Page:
“For everyone to whom much is given, of him shall much be required.”
— Luke 12:48
Every now and again, it’s incumbent upon us to make a list and check it twice. Not to sit in judgment, but to simply call it as we see it.
His airness, Michael Jordan, made the top of an earlier list for coming to town and turning his back to the children of this city who, having spent millions on his overpriced sneakers, couldn’t depend on the deep-pocketed sports “hero” to help bolster hoops facilities. Sir Michael’s effective marketing campaign pounded the minds of the impressionable ballers in the ‘hood to “be like Mike” and buy his Nikes.
The better marketing message would have been along the lines of the Miami Heat’s Dwayne Wayne, who rolls up to a neighborhood court, hands out basketball equipment to the youths and tosses the keys to a spanking new Lincoln Navigator to the coach. His message: “My dream is to leave the world better than I found it.”
Michael Jordan’s dream came true because of his blessings from God and because adults supported and encouraged him along way. He and other phenoms could learn a few things from such athletes as Venus and Serena Williams, whose commitment to the Southeast Tennis and Learning Center in Washington is unwavering. Examples on the gridiron side of the give-back-to-the-community equation include former Washington Redskins standouts Darrell Green, founder of the Christian values-centered Darrell Green Youth Life Foundation, and Charles Mann and Art Monk, cofounders of the Good Samaritan Foundation, a nonprofit dedicated for more than a decade to teaching youth the importance of excelling in school and being community do-gooders — regardless of their socioeconomic odds.
In the championship boxing world there’s … um … hmm …uh. There’s an awfully long list of area champs who should be doing more — a lot more.
They are champions in the ring. They all started out as local boys in whom adults vested time and money to grow them into men who became successful boxers.
Their names are recognizable to anyone who has any interest in boxing — whether promoters of the sport, writers who cover and comment on the sport or are a mere fan, like me, who appreciates the mental and physical toughness it takes to go mano-a-mano, pound-for-pound.
The champs in that list — and champs on any list — didn’t get there alone. Muhammad Ali, “Sugar” Ray Leonard, George Foreman and the actor Russell Crowe (“The Cinderella Man”) had Angelo Dundee. Floyd Patterson and Mike Tyson had Cus D’Amato. Local boxers William Joppy, Sharmba Mitchell and Hasim Rahman had Adrian Davis, a native Washingtonian and himself a former Golden Gloves champ.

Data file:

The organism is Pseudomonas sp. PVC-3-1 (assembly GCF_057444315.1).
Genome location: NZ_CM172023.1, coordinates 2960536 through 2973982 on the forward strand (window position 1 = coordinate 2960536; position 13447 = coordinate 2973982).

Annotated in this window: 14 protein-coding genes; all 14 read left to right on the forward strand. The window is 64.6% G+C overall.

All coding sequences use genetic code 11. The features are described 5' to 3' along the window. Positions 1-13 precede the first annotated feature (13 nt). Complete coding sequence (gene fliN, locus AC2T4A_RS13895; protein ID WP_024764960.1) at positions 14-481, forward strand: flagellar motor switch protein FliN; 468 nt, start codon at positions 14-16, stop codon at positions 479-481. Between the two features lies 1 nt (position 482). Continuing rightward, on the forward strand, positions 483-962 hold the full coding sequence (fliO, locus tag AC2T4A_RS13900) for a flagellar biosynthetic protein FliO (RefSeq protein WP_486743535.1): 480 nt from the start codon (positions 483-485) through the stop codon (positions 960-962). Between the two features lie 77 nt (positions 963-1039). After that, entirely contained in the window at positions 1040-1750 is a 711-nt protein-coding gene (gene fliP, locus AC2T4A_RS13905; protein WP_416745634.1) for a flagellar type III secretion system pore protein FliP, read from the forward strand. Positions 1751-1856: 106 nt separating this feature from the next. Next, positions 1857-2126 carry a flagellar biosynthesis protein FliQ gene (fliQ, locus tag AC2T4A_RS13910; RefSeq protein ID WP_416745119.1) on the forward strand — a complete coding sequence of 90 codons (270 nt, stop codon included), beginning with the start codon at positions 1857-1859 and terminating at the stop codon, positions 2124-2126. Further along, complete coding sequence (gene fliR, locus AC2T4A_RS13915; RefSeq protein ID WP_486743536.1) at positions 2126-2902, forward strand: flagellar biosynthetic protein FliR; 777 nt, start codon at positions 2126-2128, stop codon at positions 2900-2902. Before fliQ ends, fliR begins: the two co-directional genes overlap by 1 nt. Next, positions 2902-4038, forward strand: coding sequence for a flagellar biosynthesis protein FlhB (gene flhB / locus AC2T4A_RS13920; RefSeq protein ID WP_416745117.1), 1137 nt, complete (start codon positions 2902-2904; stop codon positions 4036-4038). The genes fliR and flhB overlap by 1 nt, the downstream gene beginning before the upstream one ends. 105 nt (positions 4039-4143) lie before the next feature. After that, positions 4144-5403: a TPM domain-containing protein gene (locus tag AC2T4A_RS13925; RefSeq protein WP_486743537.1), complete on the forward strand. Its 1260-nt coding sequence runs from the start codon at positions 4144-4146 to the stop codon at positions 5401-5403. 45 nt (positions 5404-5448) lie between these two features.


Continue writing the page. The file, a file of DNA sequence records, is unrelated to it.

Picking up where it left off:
The list neither begins nor ends with boxers, of course. The flip side includes organizations that remain a little too removed from their respective missions to support “the community.” At the top of that list are the D.C. Sports and Entertainment Commission and the Boxing Information Center. A 7-year-old nonprofit, the Boxing Information Center, which is based in Washington, claims its mission is to provide a “link between today’s youth and boxers of the past, present and future.” Wish that it were more involved, especially with neighborhood recreation and learning centers, and Samaritan organizations like Round 1 Youth Boxing and Fitness Center in nearby Brentwood, Md., where girls and boys are taught that boxing is but one means of keeping fit and earning a living.
Take Dominic Wade. Dominic is 16 years old and has been struggling in school. His parents keep him on his toes and his Olympic potential is obvious, his trainer, Adrian Davis, told me. Now imagine other Dominic Wades, young boys who could have Sharmba Mitchell showing them the ropes. William Joppy as a mentor. Maybe even Hasim Rahman as a gym sponsor. Mr. Davis and his wife, Brenda, are even dreaming a big dream for area youngsters: The Golden Gloves ought to return to their rightful home — Washington, D.C. Sounds like a great idea with golden opportunities (and a future column), too.
Dreams. They don’t always come true — like for the children who learned the hard way that Jordan sneakers didn’t mean they were going to “be like Mike.”
The holiday season is upon us. Do what you can.
It’s unsportsmanlike not to give. Doesn’t matter what your current station in life is. These are golden opportunities for both the past and present legends to step up, give back and grab a youth by the hand.